As overweight and obesity increase, so does risk of dying prematurely: Major study

Being overweight or obese is associated with a higher risk of dying prematurely than being normal weight -- and the risk increases with additional pounds, according to a large international collaborative study led by researchers at the Harvard T.H. Chan School of Public Health and the University of Cambridge, UK. The findings contradict recent reports that suggest a survival advantage to being overweight -- the so-called "obesity paradox."

The deleterious effects of excess body weight on chronic disease have been well documented. Recent studies suggesting otherwise have resulted in confusion among the public about what is a healthy weight. According to the authors of the new study, those prior studies had serious methodological limitations. One common problem is called reverse causation, in which a low body weight is the result of underlying or preclinical illness rather than the cause. Another problem is confounding by smoking because smokers tend to weigh less than nonsmokers but have much higher mortality rates.....Hu stressed that doctors should continue to counsel patients regarding the deleterious effects of excess body weight, which include a higher risk of diabetes, cardiovascular disease, and cancer.

For the new study, consortium researchers looked at data from more than 10.6 million participants from 239 large studies, conducted between 1970 and 2015, in 32 countries. A combined 1.6 million deaths were recorded across these studies, in which participants were followed for an average of 14 years. For the primary analyses, to address potential biases caused by smoking and preexisting diseases, the researchers excluded participants who were current or former smokers, those who had chronic diseases at the beginning of the study, and any who died in the first five years of follow-up, so that the group they analyzed included 4 million adults. They looked at participants' body mass index (BMI) -- an indicator of body fat calculated by dividing a person's weight in kilograms by their height in meters squared (kg/m2).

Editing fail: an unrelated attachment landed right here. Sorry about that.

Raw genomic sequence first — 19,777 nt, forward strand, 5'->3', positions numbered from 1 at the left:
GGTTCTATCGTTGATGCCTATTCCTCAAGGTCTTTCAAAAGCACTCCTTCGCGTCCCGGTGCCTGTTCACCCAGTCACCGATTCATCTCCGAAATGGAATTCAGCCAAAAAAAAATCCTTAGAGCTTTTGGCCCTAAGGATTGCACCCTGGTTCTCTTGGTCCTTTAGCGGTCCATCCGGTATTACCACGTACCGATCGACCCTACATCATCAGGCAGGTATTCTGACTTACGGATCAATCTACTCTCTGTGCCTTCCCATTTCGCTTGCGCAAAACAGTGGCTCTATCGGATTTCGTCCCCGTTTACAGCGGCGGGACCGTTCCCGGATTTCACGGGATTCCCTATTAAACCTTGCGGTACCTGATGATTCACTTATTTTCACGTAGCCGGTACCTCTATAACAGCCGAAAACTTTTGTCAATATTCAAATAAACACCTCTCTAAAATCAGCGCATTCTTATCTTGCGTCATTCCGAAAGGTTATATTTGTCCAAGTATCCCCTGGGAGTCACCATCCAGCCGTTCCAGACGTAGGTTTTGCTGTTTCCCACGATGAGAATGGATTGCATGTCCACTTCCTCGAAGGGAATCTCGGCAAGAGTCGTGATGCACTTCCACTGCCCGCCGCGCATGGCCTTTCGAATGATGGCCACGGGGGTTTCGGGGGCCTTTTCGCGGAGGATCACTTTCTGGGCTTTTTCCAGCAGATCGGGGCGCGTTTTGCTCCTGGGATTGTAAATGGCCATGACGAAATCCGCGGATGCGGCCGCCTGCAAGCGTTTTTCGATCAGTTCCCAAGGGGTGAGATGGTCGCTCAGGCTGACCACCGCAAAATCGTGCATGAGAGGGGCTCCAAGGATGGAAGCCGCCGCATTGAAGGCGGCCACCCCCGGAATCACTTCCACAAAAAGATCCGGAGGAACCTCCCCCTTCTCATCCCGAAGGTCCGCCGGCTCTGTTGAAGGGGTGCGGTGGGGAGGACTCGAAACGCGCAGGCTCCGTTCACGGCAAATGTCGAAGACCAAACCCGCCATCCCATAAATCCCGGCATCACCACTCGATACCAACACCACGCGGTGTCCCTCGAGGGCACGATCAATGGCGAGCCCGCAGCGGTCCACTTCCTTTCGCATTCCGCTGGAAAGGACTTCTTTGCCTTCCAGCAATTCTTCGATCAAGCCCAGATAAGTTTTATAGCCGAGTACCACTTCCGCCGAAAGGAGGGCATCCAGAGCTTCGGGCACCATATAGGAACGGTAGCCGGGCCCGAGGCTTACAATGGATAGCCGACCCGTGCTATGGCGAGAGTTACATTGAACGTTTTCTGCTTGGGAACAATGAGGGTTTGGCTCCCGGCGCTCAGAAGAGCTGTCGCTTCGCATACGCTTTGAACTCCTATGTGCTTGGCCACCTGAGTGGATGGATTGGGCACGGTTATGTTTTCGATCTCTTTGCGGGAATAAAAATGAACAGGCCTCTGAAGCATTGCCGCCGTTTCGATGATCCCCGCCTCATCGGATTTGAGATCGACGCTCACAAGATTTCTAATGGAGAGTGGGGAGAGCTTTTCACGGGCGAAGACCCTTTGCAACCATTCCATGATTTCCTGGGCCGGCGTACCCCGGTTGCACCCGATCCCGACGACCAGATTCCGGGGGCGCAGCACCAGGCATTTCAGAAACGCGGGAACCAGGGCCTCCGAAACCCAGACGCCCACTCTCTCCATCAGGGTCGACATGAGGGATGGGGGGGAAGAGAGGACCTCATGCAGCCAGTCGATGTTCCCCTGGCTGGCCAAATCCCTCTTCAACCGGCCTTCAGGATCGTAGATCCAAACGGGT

The results showed that participants with BMI of 22.5-<25 kg/m2 (considered a healthy weight range) had the lowest mortality risk during the time they were followed. The risk of mortality increased significantly throughout the overweight range: a BMI of 25-<27.5 kg/m2 was associated with a 7% higher risk of mortality; a BMI of 27.5-<30 kg/m2 was associated with a 20% higher risk; a BMI of 30.0-<35.0 kg/m2 was associated with a 45% higher risk; a BMI of 35.0-<40.0 kg/m2 was associated with a 94% higher risk; and a BMI of 40.0-<60.0 kg/m2 was associated with a nearly three-fold risk. Every 5 units higher BMI above 25 kg/m2 was associated with about 31% higher risk of premature death. Participants who were underweight also had a higher mortality risk.

Looking at specific causes of death, the study found that, for each 5-unit increase in BMI above 25 kg/m2, the corresponding increases in risk were 49% for cardiovascular mortality, 38% for respiratory disease mortality, and 19% for cancer mortality. Researchers also found that the hazards of excess body weight were greater in younger than in older people and in men than in women.